Smith's play last night was especially encouraging for continuing in that position when spacing is less critical - he absolutely dominated Harris. Given the league-wide trend for small-ball 4s, the only way you can make a living as a proper big man in that position is if you are able to exploit your size on the low-block so that the other team has to match-up with you. If you can't dominate in that mismatch it's difficult to keep you on the court because usually the other team will be capable of punishing you at the other end.

    ST

  • phaketrash says 1 YEAR ago

    I don't see it as Harden purposely padding his stats when he goes for a steal or chooses to pass the ball at an inopportune time. Rather I choose to see the glass as half full, not half empty, and attribute these type of instances more to inexperience and youthfulness. I believe Harden will become more court savvy the more experience he gets playing against top level competition night in and night out.

    Thankfully the Rockets have someone like Harden willing to take those meaningful shots in a closely contested game or make the right pass if that is the right play more often than not. And I have never heard Harden once place the blame on his coaches or other players when the Rockets lose a close game, etc.

    But that is because when Rockets lose a close game, Harden denies interviews and walks out :P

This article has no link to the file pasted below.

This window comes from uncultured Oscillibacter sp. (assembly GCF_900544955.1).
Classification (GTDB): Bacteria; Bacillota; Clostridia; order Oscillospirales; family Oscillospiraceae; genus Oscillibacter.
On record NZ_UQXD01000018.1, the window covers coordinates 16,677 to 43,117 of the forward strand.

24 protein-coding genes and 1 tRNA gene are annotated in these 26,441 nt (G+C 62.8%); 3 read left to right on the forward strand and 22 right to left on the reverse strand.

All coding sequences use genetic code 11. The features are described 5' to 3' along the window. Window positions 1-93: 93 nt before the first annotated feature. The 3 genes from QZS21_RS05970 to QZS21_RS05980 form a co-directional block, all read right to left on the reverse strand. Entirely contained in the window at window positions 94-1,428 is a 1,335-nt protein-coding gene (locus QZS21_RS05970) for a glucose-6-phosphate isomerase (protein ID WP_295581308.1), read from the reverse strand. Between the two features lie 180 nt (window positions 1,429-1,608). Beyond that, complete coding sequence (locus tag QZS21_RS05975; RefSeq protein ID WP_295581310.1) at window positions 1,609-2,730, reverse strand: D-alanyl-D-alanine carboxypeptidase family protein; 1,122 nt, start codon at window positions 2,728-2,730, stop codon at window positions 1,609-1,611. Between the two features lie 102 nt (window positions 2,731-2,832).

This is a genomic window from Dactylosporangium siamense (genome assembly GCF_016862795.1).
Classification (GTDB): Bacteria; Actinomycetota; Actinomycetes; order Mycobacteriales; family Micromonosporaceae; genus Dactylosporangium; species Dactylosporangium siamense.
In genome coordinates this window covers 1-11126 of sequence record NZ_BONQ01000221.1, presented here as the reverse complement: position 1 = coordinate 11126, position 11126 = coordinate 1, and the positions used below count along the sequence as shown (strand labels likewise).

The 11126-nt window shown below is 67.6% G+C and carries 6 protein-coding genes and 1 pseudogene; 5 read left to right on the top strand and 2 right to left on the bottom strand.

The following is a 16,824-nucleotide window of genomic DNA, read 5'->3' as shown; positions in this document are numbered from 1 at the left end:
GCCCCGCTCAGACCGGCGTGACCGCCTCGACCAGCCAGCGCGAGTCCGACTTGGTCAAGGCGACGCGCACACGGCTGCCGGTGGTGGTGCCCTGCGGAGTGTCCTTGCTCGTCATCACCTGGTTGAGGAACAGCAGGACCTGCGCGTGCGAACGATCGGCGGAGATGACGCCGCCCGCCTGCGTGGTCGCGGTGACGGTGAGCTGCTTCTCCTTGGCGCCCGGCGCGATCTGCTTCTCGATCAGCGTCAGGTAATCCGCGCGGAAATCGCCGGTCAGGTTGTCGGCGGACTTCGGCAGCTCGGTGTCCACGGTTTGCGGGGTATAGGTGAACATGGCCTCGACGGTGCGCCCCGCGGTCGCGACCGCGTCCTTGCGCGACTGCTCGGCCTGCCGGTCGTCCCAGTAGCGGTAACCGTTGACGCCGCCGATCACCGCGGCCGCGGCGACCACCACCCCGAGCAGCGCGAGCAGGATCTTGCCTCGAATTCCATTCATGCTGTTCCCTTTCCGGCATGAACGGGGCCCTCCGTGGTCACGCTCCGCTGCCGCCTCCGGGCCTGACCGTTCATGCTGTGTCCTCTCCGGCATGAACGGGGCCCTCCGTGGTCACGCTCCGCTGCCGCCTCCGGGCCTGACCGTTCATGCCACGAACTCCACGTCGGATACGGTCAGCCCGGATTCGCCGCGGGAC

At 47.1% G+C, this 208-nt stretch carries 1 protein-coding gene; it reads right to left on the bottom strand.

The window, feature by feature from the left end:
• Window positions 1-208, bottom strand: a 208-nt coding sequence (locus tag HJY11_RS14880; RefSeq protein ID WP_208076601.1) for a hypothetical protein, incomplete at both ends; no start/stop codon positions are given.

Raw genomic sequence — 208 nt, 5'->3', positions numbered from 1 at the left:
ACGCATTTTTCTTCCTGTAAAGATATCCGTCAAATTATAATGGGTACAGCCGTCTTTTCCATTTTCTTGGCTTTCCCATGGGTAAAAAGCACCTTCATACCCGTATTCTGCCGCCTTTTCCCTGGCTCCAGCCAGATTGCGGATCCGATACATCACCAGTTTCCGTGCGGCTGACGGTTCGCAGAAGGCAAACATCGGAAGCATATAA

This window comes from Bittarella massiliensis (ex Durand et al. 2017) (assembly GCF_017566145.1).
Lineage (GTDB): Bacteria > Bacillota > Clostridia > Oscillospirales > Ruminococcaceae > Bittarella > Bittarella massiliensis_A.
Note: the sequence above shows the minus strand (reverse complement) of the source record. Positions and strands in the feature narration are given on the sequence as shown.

• rocketrick says 1 YEAR ago I don't see it as Harden purposely padding his stats when he goes for a steal or chooses to pass the ball at an inopportune time. Rather I choose to see the glass as half full, not half empty, and attribute these type of instances more to inexperience and youthfulness. I believe Harden will become more court savvy the more experience he gets playing against top level competition night in and night out.

    Thankfully the Rockets have someone like Harden willing to take those meaningful shots in a closely contested game or make the right pass if that is the right play more often than not. And I have never heard Harden once place the blame on his coaches or other players when the Rockets lose a close game, etc.
  • 2016Champions says 1 YEAR ago

    I hate to admit this but Harden looks like he tries to pad his stats. He gambles on steals, and he passes to a player who's barely open when there's 5 seconds on the shotclock and gets mad if they don't shoot it. He definately has an ego. Lets just be thankful he doesn't take contested fade-aways from 22 feet.

  • rocketrick says 1 YEAR ago

    OK, that makes me feel better. I was starting to wonder though..........................if the inevitable had already started.